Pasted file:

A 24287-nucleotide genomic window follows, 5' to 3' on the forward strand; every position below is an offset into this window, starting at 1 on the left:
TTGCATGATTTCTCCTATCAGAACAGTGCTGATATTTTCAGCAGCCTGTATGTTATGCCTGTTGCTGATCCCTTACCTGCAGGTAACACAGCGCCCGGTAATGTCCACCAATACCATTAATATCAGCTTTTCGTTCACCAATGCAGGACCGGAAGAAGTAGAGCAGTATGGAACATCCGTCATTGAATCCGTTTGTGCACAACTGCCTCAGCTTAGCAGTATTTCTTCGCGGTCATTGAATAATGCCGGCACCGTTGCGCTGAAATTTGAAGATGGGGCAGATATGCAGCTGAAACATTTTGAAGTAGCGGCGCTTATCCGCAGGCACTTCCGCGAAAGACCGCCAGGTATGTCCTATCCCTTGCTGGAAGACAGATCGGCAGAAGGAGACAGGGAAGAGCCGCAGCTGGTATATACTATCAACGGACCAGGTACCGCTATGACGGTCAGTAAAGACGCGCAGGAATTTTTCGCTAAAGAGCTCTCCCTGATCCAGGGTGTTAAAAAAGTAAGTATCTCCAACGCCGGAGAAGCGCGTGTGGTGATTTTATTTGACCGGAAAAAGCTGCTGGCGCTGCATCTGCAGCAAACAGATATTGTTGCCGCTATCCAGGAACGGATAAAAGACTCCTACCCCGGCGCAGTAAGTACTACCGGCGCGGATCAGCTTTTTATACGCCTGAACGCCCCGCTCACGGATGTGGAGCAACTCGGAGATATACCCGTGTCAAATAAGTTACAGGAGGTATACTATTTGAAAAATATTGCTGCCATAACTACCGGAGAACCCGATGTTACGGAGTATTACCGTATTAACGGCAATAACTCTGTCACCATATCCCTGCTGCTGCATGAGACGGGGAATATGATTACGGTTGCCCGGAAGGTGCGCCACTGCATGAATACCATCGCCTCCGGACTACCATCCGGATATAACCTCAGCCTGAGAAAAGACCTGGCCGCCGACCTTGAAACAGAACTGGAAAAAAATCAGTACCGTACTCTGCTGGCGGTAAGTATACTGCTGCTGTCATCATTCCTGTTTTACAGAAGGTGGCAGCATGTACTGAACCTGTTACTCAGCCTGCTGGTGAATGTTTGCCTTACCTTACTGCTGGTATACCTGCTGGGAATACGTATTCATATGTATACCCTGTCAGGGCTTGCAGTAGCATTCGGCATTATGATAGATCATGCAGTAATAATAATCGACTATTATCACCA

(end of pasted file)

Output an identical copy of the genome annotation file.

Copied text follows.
A 24287-nucleotide genomic window follows, 5' to 3' on the forward strand; every position below is an offset into this window, starting at 1 on the left:
TTGCATGATTTCTCCTATCAGAACAGTGCTGATATTTTCAGCAGCCTGTATGTTATGCCTGTTGCTGATCCCTTACCTGCAGGTAACACAGCGCCCGGTAATGTCCACCAATACCATTAATATCAGCTTTTCGTTCACCAATGCAGGACCGGAAGAAGTAGAGCAGTATGGAACATCCGTCATTGAATCCGTTTGTGCACAACTGCCTCAGCTTAGCAGTATTTCTTCGCGGTCATTGAATAATGCCGGCACCGTTGCGCTGAAATTTGAAGATGGGGCAGATATGCAGCTGAAACATTTTGAAGTAGCGGCGCTTATCCGCAGGCACTTCCGCGAAAGACCGCCAGGTATGTCCTATCCCTTGCTGGAAGACAGATCGGCAGAAGGAGACAGGGAAGAGCCGCAGCTGGTATATACTATCAACGGACCAGGTACCGCTATGACGGTCAGTAAAGACGCGCAGGAATTTTTCGCTAAAGAGCTCTCCCTGATCCAGGGTGTTAAAAAAGTAAGTATCTCCAACGCCGGAGAAGCGCGTGTGGTGATTTTATTTGACCGGAAAAAGCTGCTGGCGCTGCATCTGCAGCAAACAGATATTGTTGCCGCTATCCAGGAACGGATAAAAGACTCCTACCCCGGCGCAGTAAGTACTACCGGCGCGGATCAGCTTTTTATACGCCTGAACGCCCCGCTCACGGATGTGGAGCAACTCGGAGATATACCCGTGTCAAATAAGTTACAGGAGGTATACTATTTGAAAAATATTGCTGCCATAACTACCGGAGAACCCGATGTTACGGAGTATTACCGTATTAACGGCAATAACTCTGTCACCATATCCCTGCTGCTGCATGAGACGGGGAATATGATTACGGTTGCCCGGAAGGTGCGCCACTGCATGAATACCATCGCCTCCGGACTACCATCCGGATATAACCTCAGCCTGAGAAAAGACCTGGCCGCCGACCTTGAAACAGAACTGGAAAAAAATCAGTACCGTACTCTGCTGGCGGTAAGTATACTGCTGCTGTCATCATTCCTGTTTTACAGAAGGTGGCAGCATGTACTGAACCTGTTACTCAGCCTGCTGGTGAATGTTTGCCTTACCTTACTGCTGGTATACCTGCTGGGAATACGTATTCATATGTATACCCTGTCAGGGCTTGCAGTAGCATTCGGCATTATGATAGATCATGCAGTAATAATAATCGACTATTATCACCA